RECOVERY LOCATION: it’s the place where the DR will be performed (Picture 9). It can be different locations in respect to where VDrO is installed.

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In the next rows and pictures, I’ll show which info VDrO needs to work at its best.

In particular, I’m talking about the resources present in the recovery location. In this example the computer resources (Picture 10) and storage resources (picture 11).

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The next 10 rows are very important to fix in mind.

How the VDrO can understand which resources are available? In other words, how can I assign resources to my Failover Plan?

The answer is VDrO uses massively tagging to all resources present at the VMware level.

Tagging means that resources can be added to VDRO

But …. is it possible to tag the resources?

Yes, It’s possible because inside VDrO there is the Veeam ONE Business-View component that can be freely used to tag resources.

To have more details about tagging please refer to the VDrO-guide.

One of the most common requests from the customers is to create automatic documentation about failover for both testing and procedures.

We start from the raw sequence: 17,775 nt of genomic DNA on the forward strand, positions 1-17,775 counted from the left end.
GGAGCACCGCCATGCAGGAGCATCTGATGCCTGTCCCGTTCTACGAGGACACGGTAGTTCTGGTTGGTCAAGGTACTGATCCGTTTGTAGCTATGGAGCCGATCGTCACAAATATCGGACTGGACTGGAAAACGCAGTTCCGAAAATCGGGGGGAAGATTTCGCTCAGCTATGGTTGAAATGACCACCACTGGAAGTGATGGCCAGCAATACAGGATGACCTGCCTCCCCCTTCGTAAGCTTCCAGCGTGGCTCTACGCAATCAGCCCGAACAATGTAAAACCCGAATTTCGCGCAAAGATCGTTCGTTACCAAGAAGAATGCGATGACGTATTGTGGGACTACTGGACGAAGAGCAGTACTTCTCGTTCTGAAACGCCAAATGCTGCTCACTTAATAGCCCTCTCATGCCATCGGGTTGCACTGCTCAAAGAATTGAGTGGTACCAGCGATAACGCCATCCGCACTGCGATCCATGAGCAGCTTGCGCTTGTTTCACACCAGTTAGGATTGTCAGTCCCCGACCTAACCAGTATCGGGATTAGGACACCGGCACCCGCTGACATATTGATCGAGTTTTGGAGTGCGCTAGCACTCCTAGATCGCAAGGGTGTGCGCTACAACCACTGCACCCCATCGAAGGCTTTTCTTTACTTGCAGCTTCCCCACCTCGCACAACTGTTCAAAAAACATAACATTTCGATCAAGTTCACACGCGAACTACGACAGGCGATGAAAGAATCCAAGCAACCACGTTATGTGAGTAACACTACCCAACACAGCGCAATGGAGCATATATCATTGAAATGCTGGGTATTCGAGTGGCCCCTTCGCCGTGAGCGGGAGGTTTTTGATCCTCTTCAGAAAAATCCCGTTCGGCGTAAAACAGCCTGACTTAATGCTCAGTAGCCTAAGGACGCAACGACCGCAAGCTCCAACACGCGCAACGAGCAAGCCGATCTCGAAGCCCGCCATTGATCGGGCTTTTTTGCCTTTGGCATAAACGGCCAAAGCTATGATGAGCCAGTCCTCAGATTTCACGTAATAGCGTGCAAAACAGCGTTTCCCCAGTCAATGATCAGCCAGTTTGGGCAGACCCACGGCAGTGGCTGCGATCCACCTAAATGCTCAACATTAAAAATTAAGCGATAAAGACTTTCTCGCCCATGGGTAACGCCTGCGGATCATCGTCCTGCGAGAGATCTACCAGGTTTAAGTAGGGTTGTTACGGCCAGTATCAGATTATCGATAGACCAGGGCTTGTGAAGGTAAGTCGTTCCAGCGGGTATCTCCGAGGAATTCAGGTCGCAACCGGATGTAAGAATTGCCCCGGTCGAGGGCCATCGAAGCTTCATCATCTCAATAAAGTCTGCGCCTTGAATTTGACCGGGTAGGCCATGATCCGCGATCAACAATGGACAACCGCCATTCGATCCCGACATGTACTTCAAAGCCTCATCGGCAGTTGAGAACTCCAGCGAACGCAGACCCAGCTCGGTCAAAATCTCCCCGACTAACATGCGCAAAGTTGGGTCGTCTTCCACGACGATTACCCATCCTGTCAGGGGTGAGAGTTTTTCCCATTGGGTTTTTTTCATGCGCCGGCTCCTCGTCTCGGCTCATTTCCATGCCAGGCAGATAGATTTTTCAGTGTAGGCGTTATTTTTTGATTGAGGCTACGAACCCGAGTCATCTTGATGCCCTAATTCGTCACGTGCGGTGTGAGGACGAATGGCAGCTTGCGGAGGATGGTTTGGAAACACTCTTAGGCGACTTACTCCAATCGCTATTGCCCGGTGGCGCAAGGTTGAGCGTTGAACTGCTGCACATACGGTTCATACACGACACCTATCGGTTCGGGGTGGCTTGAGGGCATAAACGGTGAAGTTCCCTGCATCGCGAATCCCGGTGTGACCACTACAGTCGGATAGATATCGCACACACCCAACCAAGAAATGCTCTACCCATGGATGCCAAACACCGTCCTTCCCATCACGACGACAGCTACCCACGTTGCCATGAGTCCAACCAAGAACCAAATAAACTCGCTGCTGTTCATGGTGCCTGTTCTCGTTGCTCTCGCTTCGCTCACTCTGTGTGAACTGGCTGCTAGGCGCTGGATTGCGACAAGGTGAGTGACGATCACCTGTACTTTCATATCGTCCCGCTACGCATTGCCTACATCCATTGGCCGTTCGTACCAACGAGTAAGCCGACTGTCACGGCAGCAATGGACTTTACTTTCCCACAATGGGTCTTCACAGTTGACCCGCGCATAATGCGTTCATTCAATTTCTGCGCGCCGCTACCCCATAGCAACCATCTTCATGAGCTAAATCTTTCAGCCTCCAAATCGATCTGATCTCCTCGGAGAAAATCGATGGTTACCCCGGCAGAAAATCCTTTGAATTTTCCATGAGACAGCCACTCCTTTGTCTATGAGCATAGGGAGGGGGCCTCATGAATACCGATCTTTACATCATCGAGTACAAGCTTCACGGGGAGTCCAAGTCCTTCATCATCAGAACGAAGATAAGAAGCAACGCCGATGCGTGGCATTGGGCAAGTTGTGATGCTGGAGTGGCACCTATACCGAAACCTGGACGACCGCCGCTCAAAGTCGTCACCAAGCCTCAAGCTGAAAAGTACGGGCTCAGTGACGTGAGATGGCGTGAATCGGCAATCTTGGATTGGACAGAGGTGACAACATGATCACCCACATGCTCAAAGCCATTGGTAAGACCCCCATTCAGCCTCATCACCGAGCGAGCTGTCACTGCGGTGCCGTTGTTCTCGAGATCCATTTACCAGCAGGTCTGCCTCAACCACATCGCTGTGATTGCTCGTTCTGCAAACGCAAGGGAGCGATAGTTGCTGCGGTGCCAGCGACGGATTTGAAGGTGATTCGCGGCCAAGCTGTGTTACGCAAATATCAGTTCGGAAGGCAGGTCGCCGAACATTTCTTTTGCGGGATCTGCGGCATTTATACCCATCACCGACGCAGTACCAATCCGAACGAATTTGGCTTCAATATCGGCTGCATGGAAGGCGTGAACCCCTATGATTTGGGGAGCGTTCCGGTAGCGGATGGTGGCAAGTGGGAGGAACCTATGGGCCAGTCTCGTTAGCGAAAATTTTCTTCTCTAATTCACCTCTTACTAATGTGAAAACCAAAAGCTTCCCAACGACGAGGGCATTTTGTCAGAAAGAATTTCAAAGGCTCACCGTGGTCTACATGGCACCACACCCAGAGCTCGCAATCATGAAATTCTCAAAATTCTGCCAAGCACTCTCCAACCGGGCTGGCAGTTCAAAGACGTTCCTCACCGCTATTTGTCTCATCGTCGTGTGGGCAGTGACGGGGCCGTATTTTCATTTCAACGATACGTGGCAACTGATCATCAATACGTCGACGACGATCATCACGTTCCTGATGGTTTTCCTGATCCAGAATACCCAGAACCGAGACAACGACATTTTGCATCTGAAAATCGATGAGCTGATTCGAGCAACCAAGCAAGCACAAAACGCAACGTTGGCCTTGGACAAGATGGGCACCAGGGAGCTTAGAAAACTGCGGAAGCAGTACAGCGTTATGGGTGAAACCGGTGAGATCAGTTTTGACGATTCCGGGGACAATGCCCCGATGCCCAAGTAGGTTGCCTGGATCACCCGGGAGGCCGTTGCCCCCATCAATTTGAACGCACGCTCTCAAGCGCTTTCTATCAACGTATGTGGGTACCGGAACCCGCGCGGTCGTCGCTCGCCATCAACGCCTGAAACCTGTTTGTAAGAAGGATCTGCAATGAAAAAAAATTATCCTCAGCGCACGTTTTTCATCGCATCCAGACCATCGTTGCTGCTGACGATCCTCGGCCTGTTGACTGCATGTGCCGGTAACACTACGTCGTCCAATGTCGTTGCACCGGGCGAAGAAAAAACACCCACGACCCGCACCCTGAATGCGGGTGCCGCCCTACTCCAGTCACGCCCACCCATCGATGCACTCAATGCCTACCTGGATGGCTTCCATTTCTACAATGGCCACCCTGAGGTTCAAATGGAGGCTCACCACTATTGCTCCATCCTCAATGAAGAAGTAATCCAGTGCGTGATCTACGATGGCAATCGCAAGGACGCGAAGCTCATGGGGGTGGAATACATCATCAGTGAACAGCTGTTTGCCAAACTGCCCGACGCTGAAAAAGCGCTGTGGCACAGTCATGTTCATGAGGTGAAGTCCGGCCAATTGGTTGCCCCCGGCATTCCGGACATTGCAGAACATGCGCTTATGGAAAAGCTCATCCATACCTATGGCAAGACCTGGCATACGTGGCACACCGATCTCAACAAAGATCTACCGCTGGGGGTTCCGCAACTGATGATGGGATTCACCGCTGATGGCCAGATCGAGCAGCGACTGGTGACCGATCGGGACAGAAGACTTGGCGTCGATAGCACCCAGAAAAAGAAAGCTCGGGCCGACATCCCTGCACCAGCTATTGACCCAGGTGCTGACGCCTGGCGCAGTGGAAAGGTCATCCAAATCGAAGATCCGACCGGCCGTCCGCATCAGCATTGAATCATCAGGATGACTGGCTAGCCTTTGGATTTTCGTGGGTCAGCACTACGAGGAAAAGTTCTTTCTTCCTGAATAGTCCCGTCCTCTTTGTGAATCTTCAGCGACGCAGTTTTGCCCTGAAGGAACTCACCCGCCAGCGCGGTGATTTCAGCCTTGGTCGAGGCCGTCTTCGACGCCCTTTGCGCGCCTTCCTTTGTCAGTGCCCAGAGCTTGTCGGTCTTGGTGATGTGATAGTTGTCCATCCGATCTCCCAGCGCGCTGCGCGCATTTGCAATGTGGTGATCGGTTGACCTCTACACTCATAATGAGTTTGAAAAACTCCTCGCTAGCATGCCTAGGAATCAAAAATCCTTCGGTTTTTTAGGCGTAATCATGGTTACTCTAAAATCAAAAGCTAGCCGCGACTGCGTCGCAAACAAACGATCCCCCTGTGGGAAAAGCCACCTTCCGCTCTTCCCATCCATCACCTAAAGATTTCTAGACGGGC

VDrO has already templates (in different languages that you can personalize at will) that are automatically filled up from software when you test or perform the Disaster Recovery.

In the next two pictures, it is shown how to set up an e-mail subscription (Picture 12) and configure the report Detail level (Picture 13).

Just remember to subscribe to the report to the right scope.

(Picture 12)

(Picture 13)

The next option is the reason why I fell in love with VDrO (Picture 14).

(Picture 14)

As you can see there is a big choice with DR plan steps. What does it mean?

Let’s see it with an easy example:

My DR plan requires switching on the Domain Controller (VM1) and afterward the SQL Application (VM2).

I want also to be sure that

a. the original VMs are switched off before starting the DR plan

b.  when DR-plan is up and running, the SQL application has to answer port 1433.

What the VDrO can do for you?

With the pre-plan step, you can check the original VMs are switched off.

With a post-plan, you can check that the application answers correctly.

Another great point about plan steps is that you can choose if the actions have to be executed or skipped. In this way, it adds more flexibility to the solution.

(Picture 15)

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It’s time to have a break. My next Article (VDrO – Baseline 2) will show scopes and plan components.